Portland, Oregon
This month, Portland marked 100 consecutive nights of protests marred by vandalism, chaos, and even killing. Those bent on violence regularly started fires, threw projectiles at law enforcement officers, and destroyed property. Numerous law enforcement officers, among others, suffered injury.

Seattle, Washington
For nearly a month, starting in June, the City of Seattle permitted anarchists and activists to seize six square blocks of the city's Capitol Hill neighborhood, naming their new enclave the "Capitol Hill Autonomous Zone" (CHAZ) and then the "Capitol Hill Occupied Protest" (CHOP).

Protests & Looting

Minneapolis, MN: Half of the 51 businesses damaged in the riots have reopened their doors on city's North Side
So far, more than half of the 51 businesses that were looted or ransacked during the George Floyd riots in May have reopened their doors, and construction is moving forward on another eight storefronts. A new clothing store has even moved into one of the spaces damaged during the unrest.

But merchants said the recovery of West Broadway is going to take a lot more time. Some longtime tenants, including O'Reilly Auto Parts, are not coming back. Many business owners are concerned about security, saying fears about rising crime make it harder to draw customers to their stores and restaurants.

"I have seen less police presence along the Broadway Avenue corridor, which is disconcerting to me," said Tim Baylor, who owns the McDonald's restaurant at 916 W. Broadway. "There is a lot more loitering, and with that comes crime and drug-related issues that need to be addressed."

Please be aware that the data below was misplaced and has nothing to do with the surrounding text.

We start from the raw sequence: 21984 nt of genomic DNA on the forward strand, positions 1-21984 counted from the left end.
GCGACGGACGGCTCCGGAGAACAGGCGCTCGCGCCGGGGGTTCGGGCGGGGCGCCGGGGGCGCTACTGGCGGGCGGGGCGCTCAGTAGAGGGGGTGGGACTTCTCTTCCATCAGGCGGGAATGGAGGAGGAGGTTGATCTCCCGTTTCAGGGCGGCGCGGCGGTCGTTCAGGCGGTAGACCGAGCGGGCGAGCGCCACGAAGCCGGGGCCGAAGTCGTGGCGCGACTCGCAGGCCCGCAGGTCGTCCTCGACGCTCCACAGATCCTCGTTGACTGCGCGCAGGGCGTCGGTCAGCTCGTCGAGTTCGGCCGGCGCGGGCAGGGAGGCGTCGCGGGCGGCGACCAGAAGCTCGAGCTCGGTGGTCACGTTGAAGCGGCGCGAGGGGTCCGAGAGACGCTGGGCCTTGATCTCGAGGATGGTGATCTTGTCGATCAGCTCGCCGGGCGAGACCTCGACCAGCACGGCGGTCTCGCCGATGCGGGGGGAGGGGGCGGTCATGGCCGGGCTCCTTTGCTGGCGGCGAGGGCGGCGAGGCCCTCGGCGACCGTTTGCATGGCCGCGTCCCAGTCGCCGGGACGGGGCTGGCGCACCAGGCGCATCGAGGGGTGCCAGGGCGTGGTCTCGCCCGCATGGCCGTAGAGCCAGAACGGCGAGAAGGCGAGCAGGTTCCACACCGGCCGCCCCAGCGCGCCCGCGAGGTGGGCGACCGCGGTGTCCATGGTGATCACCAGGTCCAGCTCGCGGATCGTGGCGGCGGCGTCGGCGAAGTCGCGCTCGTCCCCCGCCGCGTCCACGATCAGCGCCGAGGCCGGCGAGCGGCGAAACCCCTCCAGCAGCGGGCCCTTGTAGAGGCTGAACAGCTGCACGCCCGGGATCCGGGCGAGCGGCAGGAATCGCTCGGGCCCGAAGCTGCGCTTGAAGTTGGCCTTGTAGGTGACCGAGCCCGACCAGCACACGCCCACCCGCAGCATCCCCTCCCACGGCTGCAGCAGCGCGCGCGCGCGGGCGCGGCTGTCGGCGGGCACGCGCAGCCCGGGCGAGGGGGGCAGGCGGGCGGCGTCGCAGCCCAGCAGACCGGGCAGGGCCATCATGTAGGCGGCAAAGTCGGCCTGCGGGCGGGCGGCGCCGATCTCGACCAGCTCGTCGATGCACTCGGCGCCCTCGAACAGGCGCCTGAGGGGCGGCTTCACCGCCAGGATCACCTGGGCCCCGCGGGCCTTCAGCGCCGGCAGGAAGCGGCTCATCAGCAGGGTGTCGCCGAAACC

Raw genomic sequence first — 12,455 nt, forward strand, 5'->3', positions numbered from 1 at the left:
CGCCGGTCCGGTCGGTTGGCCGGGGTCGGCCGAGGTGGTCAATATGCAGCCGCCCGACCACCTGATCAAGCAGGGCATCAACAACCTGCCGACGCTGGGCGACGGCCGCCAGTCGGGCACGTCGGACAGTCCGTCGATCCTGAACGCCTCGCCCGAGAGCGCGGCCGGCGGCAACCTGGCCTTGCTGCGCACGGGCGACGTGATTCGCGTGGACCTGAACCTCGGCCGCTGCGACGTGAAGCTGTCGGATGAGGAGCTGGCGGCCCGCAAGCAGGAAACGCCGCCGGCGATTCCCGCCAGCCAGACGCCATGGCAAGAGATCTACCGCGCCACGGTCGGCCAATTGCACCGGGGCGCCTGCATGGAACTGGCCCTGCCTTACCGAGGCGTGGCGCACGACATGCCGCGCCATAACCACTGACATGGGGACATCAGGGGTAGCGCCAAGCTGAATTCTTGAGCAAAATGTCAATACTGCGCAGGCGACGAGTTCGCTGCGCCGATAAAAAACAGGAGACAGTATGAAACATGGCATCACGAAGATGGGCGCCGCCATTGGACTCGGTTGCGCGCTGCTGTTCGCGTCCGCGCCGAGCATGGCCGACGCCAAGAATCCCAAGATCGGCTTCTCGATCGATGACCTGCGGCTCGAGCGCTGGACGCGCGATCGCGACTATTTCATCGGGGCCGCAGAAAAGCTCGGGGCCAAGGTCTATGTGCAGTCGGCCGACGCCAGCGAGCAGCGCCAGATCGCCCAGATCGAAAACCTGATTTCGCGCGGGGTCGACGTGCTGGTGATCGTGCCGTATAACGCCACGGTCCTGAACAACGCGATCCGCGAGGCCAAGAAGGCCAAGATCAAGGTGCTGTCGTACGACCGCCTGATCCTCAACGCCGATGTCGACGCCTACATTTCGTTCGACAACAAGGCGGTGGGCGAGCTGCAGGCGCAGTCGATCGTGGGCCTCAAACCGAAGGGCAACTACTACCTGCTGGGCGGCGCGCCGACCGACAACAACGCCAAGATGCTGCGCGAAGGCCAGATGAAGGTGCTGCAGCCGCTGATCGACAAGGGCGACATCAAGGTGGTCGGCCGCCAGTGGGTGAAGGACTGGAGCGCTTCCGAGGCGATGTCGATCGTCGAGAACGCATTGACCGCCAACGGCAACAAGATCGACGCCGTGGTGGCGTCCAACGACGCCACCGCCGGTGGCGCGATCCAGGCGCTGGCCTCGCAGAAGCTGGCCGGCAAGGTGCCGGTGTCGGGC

Tony Cohen, property manager at Broadway Center, said all 17 of his retailing tenants are returning to the strip center, including Walgreens, Rainbow Shops and Dollar General. Cohen said the center is spending about $2 million on repairs to address damage caused by multiple fires. He said all of the stores should reopen by the end of the year except Walgreens, which will probably take an extra month or two.

Cohen said the biggest challenge now is finding police willing to work off-duty patrols at the center. Though he is offering as much as $65 per hour, Cohen said he can't find any officers willing to take the shifts, a sharp contrast to before the riots. "I just don't think they're willing to put themselves in any extra danger right now," Cohen said. startribune.com